Why households in Germany will soon face gas bill hikes

DPA/The Local
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Why households in Germany will soon face gas bill hikes
A person turns the radiator on. Gas bills are set to go up in Germany. Photo: picture alliance/dpa | Fabian Sommer

Gas bills in Germany will likely rise significantly later this year as a new law is set to come into force in October allowing companies to pass on rising prices to consumers.


A Gasumlage - or levy - is expected to apply from October 1st until the end of March 2024, according to Economy Ministry sources. 

The levy is aimed at relieving pressure on struggling suppliers by allowing them to pass on up to 90 percent of the extra costs of soaring gas import prices to consumers. 

READ ALSO: Germany must use less gas, warns regulator 

The higher costs affect all gas customers - whether private households or companies - in Germany, including those on long-term contracts who have already agreed fixed payments. It is unclear whether customers will see cost increases immediately after the levy is brought in.

It's also not clear at this stage how much the increase will be for households. German Chancellor Olaf Scholz warned last week that a four-person household could expect an increase of €200-300 per year.


Federal Economics Minister Robert Habeck on Thursday suggested the levy could range between 1.5 and 5 cents per kilowatt hour, but that this would depend on several factors, including procurement costs.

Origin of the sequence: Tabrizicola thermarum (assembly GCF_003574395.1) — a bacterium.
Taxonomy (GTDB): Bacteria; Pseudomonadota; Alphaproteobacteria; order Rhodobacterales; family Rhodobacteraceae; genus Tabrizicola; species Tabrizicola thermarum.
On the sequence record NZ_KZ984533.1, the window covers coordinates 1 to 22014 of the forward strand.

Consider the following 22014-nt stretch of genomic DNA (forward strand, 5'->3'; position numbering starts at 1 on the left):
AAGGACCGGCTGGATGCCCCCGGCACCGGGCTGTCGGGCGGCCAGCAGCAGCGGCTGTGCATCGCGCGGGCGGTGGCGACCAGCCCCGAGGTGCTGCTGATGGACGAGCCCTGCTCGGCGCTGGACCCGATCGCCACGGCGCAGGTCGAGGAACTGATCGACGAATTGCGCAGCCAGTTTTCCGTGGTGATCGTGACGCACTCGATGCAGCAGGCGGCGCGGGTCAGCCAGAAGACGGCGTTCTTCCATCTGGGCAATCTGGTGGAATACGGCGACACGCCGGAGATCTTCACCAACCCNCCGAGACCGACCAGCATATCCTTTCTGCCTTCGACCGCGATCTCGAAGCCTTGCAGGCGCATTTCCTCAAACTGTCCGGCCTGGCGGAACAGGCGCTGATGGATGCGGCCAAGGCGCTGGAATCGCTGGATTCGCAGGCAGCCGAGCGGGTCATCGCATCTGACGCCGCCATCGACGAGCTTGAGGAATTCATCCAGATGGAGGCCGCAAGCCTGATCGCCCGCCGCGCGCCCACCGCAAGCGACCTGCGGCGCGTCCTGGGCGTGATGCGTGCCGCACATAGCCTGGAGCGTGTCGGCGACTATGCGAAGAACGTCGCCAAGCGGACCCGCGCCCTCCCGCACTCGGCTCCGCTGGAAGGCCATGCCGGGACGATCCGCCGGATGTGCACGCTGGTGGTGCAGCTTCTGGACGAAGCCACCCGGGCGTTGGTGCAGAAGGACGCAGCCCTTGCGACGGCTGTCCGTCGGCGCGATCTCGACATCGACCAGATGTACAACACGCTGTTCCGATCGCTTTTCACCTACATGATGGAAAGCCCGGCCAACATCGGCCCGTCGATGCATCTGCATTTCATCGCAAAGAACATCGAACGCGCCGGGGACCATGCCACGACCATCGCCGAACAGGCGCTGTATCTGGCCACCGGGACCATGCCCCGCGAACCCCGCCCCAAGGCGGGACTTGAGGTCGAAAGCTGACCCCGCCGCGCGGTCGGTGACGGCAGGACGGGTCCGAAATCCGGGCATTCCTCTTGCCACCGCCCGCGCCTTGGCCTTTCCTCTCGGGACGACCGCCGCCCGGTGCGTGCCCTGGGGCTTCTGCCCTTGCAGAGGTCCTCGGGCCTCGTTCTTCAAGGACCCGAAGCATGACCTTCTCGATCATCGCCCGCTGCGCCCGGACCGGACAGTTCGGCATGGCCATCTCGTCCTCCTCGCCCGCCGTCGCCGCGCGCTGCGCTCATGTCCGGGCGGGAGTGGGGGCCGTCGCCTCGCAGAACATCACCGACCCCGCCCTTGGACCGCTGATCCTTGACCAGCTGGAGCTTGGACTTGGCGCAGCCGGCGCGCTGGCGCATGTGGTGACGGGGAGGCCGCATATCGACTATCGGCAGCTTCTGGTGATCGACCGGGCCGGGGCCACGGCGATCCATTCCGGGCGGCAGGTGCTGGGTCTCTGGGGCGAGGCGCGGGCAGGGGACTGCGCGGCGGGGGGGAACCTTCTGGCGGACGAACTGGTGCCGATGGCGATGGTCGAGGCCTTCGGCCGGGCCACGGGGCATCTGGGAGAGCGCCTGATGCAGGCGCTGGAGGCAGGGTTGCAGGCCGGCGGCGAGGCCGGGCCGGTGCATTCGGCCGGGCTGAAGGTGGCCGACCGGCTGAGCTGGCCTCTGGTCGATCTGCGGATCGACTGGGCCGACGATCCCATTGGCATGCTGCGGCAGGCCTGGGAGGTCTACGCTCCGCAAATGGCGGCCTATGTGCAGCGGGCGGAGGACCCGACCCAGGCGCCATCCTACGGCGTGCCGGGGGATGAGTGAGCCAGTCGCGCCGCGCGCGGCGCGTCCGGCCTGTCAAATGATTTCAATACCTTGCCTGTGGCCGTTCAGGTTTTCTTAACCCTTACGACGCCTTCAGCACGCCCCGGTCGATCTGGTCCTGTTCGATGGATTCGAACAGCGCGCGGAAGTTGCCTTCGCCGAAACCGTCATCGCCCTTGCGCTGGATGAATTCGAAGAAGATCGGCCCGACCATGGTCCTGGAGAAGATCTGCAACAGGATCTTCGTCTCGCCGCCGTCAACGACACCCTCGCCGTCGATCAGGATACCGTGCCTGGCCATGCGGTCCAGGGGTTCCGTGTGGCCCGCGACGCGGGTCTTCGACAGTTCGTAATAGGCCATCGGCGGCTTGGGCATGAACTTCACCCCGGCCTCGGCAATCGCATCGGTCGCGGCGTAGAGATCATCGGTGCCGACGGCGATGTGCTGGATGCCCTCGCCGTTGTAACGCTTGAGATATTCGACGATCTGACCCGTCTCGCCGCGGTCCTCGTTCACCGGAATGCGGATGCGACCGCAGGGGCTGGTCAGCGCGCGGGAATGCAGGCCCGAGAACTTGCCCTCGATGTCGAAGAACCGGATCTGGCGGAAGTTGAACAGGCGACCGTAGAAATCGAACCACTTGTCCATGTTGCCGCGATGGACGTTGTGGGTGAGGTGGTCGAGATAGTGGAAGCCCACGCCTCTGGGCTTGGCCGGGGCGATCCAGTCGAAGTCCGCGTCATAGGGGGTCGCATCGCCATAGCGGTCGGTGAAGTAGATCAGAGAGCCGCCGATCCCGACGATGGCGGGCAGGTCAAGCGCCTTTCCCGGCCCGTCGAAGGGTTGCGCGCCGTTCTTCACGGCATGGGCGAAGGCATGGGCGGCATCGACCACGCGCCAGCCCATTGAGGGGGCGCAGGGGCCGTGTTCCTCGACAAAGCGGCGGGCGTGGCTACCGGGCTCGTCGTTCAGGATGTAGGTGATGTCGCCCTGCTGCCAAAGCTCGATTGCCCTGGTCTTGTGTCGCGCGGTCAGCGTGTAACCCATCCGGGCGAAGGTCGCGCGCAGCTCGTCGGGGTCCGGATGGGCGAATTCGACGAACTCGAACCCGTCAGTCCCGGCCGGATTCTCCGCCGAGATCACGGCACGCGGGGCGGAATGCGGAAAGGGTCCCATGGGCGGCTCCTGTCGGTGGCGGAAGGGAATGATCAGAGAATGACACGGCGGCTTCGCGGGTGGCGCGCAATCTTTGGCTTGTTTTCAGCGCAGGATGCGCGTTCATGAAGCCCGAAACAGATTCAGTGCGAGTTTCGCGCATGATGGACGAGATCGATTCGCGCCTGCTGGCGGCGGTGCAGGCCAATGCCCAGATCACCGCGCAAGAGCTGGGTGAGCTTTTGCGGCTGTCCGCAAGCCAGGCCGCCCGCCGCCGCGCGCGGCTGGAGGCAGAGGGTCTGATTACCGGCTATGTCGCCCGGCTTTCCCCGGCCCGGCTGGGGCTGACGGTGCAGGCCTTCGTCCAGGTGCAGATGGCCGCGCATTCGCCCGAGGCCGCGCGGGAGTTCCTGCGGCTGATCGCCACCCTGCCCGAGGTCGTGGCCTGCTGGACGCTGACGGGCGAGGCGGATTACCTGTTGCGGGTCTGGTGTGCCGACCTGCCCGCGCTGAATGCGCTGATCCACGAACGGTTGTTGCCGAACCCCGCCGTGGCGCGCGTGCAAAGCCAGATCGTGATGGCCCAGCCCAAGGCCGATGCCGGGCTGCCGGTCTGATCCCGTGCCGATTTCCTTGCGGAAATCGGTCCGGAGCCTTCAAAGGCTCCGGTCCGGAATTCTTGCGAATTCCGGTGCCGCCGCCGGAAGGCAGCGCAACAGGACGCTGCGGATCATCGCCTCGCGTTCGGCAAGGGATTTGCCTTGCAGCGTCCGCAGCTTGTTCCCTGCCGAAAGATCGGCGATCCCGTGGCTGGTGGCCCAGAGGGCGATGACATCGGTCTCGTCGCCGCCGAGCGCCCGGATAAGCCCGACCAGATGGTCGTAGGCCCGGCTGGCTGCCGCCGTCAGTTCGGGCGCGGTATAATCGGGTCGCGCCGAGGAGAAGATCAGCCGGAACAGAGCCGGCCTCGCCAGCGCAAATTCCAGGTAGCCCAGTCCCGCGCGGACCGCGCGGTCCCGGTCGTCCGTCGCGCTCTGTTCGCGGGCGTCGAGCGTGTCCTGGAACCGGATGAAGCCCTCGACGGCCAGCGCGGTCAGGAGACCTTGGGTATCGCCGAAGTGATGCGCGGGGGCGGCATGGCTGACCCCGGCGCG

Asked about an estimated cost for a family of four, Habeck said that if the average consumption was 20,000 kilowatt-hours of gas per year, it could end up being not far off Scholz's estimate.

He said it was not yet possible to say exactly how high the costs would be. "But the bitter news is it will certainly be a few hundred euros (extra) per household".

Habeck said it was a "difficult step that entails a high burden".

The levy will be decided at the end of August. 

'You'll never walk alone'

As the Local has been reporting, Russia has been slashing gas deliveries to Europe. Before Russia's war on Ukraine, Germany relied on Russia for 55 percent of its natural gas. Germany has reduced its dependence, but still relies on Russia for more than a third of its gas.

Around half of all homes in Germany are heated with gas.

In view of the situation on the gas market, the levy is needed to maintain the gas supply in the coming winter, said experts.

"Without it, gas suppliers throughout the supply chain would be at risk," the Economy Ministry said. 

READ ALSO: ‘Difficult winters ahead’: Germany sets out emergency energy saving measures

The levy will be the same amount for all suppliers. Details are to be regulated in an ordinance based on the Energy Security Act, which is set to be passed in the cabinet soon. 

While announcing last week that the government was set to bail out German gas giant Uniper, Chancellor Scholz also pledged to put in place more energy relief measures for households to cushion the burden.

“You’ll never walk alone,” Scholz said in English.

READ ALSO: Scholz promises more energy relief measures as bills rise


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